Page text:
A Poroelasticity Theory Approach to Study the Mechanisms Leading to Elevated Interstitial Fluid Pressure in Solid Tumours

Andrijana Burazin, Corina S. Drapaca, Giuseppe Tenti, Siv Sivaloganathan

Research output: Contribution to journalArticle

3 Scopus citations

Abstract

Although the mechanisms responsible for elevated interstitial fluid pressure (IFP) in tumours remain obscure, it seems clear that high IFP represents a barrier to drug delivery (since the resulting adverse pressure gradient implies a reduction in the driving force for transvascular exchange of both fluid and macromolecules). R. Jain and co-workers studied this problem, and although the conclusions drawn from their idealized mathematical models offered useful insights into the causes of elevated IFP, they by no means gave a definitive explanation for this phenomenon. In this paper, we use poroelasticity theory to also develop a macroscopic mathematical model to describe the time evolution of a solid tumour, but focus our attention on the mechanisms responsible for the rise of the IFP, from that for a healthy interstitium to that measured in malignant tumours. In particular, we discuss a number of possible time scales suggested by our mathematical model and propose a tumour-dependent time scale that leads to results in agreement with experimental observations. We apply our mathematical model to simulate the effect of “vascular normalization” (as proposed by Jain in Nat Med 7:987–989, 2001) on the IFP profile and discuss and contrast our conclusions with those of previous work in the literature.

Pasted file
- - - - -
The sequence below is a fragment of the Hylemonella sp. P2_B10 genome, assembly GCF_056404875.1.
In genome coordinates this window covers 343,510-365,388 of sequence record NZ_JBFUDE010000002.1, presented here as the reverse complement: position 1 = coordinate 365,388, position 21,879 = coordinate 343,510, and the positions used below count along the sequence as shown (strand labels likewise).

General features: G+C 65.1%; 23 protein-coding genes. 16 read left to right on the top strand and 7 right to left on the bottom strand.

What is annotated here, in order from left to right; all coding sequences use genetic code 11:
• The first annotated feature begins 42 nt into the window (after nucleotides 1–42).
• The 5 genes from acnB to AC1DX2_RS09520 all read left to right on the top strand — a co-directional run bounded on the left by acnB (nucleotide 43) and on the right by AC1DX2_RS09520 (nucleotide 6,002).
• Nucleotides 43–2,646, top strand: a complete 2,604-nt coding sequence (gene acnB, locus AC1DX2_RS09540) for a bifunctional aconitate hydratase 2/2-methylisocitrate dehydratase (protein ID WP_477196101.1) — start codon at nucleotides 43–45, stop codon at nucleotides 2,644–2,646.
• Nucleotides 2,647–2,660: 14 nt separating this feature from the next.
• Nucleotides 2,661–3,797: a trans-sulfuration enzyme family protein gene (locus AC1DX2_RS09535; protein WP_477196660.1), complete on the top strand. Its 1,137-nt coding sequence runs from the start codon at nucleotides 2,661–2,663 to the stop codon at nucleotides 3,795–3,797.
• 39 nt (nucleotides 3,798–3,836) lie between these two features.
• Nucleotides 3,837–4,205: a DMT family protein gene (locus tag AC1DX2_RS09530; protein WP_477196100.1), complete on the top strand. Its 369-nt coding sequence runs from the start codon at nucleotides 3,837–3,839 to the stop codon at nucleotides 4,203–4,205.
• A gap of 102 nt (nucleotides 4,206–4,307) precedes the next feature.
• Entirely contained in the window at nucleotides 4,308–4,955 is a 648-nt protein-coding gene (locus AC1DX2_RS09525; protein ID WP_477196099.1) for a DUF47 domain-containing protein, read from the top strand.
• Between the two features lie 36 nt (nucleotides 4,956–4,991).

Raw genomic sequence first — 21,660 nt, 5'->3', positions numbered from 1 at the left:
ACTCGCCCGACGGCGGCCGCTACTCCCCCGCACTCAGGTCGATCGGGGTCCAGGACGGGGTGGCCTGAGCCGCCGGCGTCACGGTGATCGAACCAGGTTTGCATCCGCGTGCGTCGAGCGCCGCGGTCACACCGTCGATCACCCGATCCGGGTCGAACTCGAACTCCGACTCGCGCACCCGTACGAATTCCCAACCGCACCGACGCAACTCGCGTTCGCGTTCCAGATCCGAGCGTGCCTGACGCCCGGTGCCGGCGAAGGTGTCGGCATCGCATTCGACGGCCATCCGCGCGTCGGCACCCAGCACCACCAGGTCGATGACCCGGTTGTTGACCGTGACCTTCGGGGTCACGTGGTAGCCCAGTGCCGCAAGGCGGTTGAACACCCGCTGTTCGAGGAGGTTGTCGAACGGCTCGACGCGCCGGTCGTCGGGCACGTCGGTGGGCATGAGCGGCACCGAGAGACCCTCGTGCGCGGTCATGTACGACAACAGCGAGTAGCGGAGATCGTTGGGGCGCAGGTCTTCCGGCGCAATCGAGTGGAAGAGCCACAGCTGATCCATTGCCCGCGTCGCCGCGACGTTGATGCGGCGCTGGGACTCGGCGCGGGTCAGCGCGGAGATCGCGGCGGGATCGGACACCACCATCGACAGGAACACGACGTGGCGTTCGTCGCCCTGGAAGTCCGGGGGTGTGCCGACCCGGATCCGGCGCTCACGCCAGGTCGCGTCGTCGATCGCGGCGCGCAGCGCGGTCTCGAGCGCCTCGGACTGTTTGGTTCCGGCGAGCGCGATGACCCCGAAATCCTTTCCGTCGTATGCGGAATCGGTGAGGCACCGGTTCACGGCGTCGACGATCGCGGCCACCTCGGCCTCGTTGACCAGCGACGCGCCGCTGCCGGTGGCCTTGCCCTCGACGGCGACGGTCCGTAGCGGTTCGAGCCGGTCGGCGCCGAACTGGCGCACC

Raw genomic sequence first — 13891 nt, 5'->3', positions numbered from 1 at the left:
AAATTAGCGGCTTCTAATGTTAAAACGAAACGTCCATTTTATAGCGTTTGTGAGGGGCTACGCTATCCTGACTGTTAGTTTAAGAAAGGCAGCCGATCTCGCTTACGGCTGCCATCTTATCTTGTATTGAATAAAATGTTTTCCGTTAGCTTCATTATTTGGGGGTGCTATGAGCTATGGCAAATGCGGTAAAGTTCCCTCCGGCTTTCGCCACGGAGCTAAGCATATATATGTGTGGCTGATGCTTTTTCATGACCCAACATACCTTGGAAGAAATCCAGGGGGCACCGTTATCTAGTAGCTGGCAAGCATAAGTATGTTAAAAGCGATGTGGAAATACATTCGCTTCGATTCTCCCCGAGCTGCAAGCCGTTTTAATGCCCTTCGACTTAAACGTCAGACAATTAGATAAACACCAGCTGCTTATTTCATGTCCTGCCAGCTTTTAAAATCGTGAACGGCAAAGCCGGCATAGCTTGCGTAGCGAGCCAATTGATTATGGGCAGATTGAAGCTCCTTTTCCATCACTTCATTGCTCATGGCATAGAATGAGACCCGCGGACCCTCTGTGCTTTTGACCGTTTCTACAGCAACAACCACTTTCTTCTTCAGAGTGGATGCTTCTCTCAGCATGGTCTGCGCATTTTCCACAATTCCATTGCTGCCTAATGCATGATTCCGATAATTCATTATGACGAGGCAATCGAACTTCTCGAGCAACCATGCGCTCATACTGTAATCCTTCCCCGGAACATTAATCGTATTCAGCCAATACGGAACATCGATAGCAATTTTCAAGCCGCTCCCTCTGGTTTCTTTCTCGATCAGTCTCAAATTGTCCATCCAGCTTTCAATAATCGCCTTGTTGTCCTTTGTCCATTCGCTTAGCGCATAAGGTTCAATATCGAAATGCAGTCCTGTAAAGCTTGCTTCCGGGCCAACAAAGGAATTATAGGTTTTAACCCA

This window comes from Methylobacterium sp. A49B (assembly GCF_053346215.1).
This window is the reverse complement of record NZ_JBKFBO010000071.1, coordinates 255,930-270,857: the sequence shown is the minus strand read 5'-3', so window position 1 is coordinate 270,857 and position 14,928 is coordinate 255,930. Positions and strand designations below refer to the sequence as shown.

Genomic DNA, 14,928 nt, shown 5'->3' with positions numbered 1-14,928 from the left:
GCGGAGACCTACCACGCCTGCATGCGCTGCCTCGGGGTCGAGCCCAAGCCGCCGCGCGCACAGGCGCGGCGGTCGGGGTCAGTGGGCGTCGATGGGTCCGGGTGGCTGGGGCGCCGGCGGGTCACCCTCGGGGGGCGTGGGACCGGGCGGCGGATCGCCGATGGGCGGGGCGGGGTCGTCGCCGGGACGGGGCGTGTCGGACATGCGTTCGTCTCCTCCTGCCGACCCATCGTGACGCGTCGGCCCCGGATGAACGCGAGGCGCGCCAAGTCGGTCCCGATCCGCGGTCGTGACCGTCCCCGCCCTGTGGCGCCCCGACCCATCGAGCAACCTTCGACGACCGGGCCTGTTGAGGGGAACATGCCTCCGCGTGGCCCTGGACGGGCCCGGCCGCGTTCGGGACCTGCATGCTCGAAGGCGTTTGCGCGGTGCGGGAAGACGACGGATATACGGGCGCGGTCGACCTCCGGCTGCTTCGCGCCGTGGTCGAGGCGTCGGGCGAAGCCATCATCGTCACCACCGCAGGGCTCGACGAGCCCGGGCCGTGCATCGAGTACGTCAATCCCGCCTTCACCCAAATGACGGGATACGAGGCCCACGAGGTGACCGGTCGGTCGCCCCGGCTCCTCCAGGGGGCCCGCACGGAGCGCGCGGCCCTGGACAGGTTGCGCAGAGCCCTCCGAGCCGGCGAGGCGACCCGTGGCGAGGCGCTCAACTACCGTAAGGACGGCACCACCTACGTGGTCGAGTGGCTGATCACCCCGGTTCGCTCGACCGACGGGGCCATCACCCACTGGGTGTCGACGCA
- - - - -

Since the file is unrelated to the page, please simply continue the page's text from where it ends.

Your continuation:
Original languageEnglish (US)
Pages (from-to)1172-1194
Number of pages23
JournalBulletin of Mathematical Biology
Volume80
Issue number5
DOIs
StatePublished - May 1 2018

All Science Journal Classification (ASJC) codes

  • Neuroscience(all)
  • Immunology
  • Mathematics(all)
  • Biochemistry, Genetics and Molecular Biology(all)
  • Environmental Science(all)
  • Pharmacology
  • Agricultural and Biological Sciences(all)
  • Computational Theory and Mathematics

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